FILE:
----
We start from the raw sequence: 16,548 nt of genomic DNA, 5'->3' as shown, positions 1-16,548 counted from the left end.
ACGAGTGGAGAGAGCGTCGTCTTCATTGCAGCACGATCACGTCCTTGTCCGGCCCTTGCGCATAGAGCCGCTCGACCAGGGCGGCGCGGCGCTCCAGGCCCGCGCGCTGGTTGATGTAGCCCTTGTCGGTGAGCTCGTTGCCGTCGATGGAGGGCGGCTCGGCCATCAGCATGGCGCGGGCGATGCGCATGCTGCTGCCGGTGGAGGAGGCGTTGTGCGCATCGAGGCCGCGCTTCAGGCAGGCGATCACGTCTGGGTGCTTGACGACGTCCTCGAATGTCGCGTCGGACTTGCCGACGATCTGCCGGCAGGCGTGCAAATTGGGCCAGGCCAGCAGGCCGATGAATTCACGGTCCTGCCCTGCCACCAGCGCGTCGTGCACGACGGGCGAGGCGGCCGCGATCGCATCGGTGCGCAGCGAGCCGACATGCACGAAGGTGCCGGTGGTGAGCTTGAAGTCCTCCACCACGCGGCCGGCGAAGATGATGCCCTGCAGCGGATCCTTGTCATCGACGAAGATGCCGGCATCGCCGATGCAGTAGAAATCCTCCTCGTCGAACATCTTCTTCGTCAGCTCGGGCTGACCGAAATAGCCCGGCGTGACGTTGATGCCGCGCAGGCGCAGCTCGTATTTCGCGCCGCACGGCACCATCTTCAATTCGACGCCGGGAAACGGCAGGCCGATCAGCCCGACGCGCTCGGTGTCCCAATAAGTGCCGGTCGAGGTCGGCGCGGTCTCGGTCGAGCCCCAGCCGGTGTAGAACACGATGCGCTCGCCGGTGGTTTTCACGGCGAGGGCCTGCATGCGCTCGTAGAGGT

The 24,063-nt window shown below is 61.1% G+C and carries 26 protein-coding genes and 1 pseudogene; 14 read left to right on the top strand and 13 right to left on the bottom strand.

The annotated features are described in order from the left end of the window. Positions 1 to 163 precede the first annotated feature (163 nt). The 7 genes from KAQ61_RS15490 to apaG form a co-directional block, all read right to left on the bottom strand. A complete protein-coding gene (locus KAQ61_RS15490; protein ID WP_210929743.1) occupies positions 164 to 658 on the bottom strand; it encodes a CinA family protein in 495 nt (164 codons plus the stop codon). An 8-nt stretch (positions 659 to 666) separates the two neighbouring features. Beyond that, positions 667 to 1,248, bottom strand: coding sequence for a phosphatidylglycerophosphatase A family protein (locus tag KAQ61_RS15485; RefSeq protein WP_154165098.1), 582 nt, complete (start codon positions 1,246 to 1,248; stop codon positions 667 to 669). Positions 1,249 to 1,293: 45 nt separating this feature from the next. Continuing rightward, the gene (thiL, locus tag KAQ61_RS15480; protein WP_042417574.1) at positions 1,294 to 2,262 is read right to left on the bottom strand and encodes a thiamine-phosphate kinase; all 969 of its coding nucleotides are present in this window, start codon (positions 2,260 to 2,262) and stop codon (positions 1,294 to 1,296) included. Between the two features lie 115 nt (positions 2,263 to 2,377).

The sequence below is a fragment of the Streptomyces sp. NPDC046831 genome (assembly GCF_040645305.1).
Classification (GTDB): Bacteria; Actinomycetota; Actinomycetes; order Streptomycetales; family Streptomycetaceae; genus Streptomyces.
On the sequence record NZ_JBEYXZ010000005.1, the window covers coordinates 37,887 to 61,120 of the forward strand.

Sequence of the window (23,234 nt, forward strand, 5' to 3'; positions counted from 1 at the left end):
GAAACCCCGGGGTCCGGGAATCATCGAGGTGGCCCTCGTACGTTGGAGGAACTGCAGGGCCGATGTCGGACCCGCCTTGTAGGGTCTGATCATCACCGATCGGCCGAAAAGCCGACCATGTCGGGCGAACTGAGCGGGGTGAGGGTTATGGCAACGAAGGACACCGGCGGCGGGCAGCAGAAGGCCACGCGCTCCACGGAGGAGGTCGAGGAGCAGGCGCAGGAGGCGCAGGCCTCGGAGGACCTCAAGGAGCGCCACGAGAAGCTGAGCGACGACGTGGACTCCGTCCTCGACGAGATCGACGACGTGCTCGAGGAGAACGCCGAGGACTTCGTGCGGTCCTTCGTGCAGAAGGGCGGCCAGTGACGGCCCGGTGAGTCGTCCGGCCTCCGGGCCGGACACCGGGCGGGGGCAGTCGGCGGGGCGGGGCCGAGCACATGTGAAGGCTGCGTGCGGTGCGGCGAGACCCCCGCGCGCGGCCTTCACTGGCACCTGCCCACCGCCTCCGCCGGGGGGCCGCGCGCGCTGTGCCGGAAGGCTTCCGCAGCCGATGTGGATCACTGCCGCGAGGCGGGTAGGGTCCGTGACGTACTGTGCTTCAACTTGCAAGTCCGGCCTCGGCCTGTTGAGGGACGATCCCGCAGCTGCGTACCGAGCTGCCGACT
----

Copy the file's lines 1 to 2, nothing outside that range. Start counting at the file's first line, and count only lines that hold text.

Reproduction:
We start from the raw sequence: 16,548 nt of genomic DNA, 5'->3' as shown, positions 1-16,548 counted from the left end.
ACGAGTGGAGAGAGCGTCGTCTTCATTGCAGCACGATCACGTCCTTGTCCGGCCCTTGCGCATAGAGCCGCTCGACCAGGGCGGCGCGGCGCTCCAGGCCCGCGCGCTGGTTGATGTAGCCCTTGTCGGTGAGCTCGTTGCCGTCGATGGAGGGCGGCTCGGCCATCAGCATGGCGCGGGCGATGCGCATGCTGCTGCCGGTGGAGGAGGCGTTGTGCGCATCGAGGCCGCGCTTCAGGCAGGCGATCACGTCTGGGTGCTTGACGACGTCCTCGAATGTCGCGTCGGACTTGCCGACGATCTGCCGGCAGGCGTGCAAATTGGGCCAGGCCAGCAGGCCGATGAATTCACGGTCCTGCCCTGCCACCAGCGCGTCGTGCACGACGGGCGAGGCGGCCGCGATCGCATCGGTGCGCAGCGAGCCGACATGCACGAAGGTGCCGGTGGTGAGCTTGAAGTCCTCCACCACGCGGCCGGCGAAGATGATGCCCTGCAGCGGATCCTTGTCATCGACGAAGATGCCGGCATCGCCGATGCAGTAGAAATCCTCCTCGTCGAACATCTTCTTCGTCAGCTCGGGCTGACCGAAATAGCCCGGCGTGACGTTGATGCCGCGCAGGCGCAGCTCGTATTTCGCGCCGCACGGCACCATCTTCAATTCGACGCCGGGAAACGGCAGGCCGATCAGCCCGACGCGCTCGGTGTCCCAATAAGTGCCGGTCGAGGTCGGCGCGGTCTCGGTCGAGCCCCAGCCGGTGTAGAACACGATGCGCTCGCCGGTGGTTTTCACGGCGAGGGCCTGCATGCGCTCGTAGAGGT